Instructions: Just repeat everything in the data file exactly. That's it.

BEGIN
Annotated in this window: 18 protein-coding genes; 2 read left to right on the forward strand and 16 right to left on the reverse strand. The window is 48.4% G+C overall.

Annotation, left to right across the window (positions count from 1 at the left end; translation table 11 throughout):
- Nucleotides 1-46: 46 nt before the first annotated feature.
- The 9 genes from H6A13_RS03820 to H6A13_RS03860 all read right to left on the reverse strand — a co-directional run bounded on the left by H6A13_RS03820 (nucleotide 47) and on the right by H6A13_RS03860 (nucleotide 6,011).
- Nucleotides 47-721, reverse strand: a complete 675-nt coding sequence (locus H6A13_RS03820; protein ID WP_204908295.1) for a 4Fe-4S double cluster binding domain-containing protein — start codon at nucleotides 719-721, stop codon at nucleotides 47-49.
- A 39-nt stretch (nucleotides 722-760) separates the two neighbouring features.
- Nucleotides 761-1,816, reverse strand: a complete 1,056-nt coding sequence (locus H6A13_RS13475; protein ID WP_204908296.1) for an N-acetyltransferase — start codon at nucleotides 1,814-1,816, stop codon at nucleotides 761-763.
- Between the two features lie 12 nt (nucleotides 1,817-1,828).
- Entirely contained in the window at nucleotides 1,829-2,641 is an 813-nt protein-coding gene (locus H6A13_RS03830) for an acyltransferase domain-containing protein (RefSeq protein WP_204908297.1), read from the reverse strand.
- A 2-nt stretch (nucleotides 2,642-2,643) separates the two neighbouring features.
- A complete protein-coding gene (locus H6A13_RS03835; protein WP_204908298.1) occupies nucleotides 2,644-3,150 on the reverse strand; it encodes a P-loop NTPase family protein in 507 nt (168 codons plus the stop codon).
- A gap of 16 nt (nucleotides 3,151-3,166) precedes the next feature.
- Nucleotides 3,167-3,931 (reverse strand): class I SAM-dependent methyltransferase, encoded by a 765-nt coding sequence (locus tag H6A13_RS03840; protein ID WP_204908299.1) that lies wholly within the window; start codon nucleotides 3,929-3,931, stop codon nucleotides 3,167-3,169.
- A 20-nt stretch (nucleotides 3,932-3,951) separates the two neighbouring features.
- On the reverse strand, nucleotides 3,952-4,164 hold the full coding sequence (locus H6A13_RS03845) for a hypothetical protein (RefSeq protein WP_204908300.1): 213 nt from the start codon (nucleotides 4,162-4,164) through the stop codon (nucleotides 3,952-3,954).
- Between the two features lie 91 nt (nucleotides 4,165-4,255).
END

Annotated in this window: 18 protein-coding genes; 2 read left to right on the forward strand and 16 right to left on the reverse strand. The window is 48.4% G+C overall.

Annotation, left to right across the window (positions count from 1 at the left end; translation table 11 throughout):
- Nucleotides 1-46: 46 nt before the first annotated feature.
- The 9 genes from H6A13_RS03820 to H6A13_RS03860 all read right to left on the reverse strand — a co-directional run bounded on the left by H6A13_RS03820 (nucleotide 47) and on the right by H6A13_RS03860 (nucleotide 6,011).
- Nucleotides 47-721, reverse strand: a complete 675-nt coding sequence (locus H6A13_RS03820; protein ID WP_204908295.1) for a 4Fe-4S double cluster binding domain-containing protein — start codon at nucleotides 719-721, stop codon at nucleotides 47-49.
- A 39-nt stretch (nucleotides 722-760) separates the two neighbouring features.
- Nucleotides 761-1,816, reverse strand: a complete 1,056-nt coding sequence (locus H6A13_RS13475; protein ID WP_204908296.1) for an N-acetyltransferase — start codon at nucleotides 1,814-1,816, stop codon at nucleotides 761-763.
- Between the two features lie 12 nt (nucleotides 1,817-1,828).
- Entirely contained in the window at nucleotides 1,829-2,641 is an 813-nt protein-coding gene (locus H6A13_RS03830) for an acyltransferase domain-containing protein (RefSeq protein WP_204908297.1), read from the reverse strand.
- A 2-nt stretch (nucleotides 2,642-2,643) separates the two neighbouring features.
- A complete protein-coding gene (locus H6A13_RS03835; protein WP_204908298.1) occupies nucleotides 2,644-3,150 on the reverse strand; it encodes a P-loop NTPase family protein in 507 nt (168 codons plus the stop codon).
- A gap of 16 nt (nucleotides 3,151-3,166) precedes the next feature.
- Nucleotides 3,167-3,931 (reverse strand): class I SAM-dependent methyltransferase, encoded by a 765-nt coding sequence (locus tag H6A13_RS03840; protein ID WP_204908299.1) that lies wholly within the window; start codon nucleotides 3,929-3,931, stop codon nucleotides 3,167-3,169.
- A 20-nt stretch (nucleotides 3,932-3,951) separates the two neighbouring features.
- On the reverse strand, nucleotides 3,952-4,164 hold the full coding sequence (locus H6A13_RS03845) for a hypothetical protein (RefSeq protein WP_204908300.1): 213 nt from the start codon (nucleotides 4,162-4,164) through the stop codon (nucleotides 3,952-3,954).
- Between the two features lie 91 nt (nucleotides 4,165-4,255).